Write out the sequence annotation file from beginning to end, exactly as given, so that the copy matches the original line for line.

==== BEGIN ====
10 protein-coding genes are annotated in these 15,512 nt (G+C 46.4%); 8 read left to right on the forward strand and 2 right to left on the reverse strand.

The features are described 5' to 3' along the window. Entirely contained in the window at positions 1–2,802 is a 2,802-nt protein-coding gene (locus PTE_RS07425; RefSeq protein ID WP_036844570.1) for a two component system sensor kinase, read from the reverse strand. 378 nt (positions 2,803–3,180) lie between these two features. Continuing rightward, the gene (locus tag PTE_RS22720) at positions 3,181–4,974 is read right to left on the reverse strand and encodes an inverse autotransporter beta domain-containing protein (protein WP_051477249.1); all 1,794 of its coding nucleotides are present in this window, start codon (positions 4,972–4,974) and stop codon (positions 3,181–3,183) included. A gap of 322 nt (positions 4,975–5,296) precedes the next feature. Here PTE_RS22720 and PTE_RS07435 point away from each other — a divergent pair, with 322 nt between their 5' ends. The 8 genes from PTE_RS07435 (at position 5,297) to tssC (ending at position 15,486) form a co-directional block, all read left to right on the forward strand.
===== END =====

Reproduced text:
10 protein-coding genes are annotated in these 15,512 nt (G+C 46.4%); 8 read left to right on the forward strand and 2 right to left on the reverse strand.

The features are described 5' to 3' along the window. Entirely contained in the window at positions 1–2,802 is a 2,802-nt protein-coding gene (locus PTE_RS07425; RefSeq protein ID WP_036844570.1) for a two component system sensor kinase, read from the reverse strand. 378 nt (positions 2,803–3,180) lie between these two features. Continuing rightward, the gene (locus tag PTE_RS22720) at positions 3,181–4,974 is read right to left on the reverse strand and encodes an inverse autotransporter beta domain-containing protein (protein WP_051477249.1); all 1,794 of its coding nucleotides are present in this window, start codon (positions 4,972–4,974) and stop codon (positions 3,181–3,183) included. A gap of 322 nt (positions 4,975–5,296) precedes the next feature. Here PTE_RS22720 and PTE_RS07435 point away from each other — a divergent pair, with 322 nt between their 5' ends. The 8 genes from PTE_RS07435 (at position 5,297) to tssC (ending at position 15,486) form a co-directional block, all read left to right on the forward strand.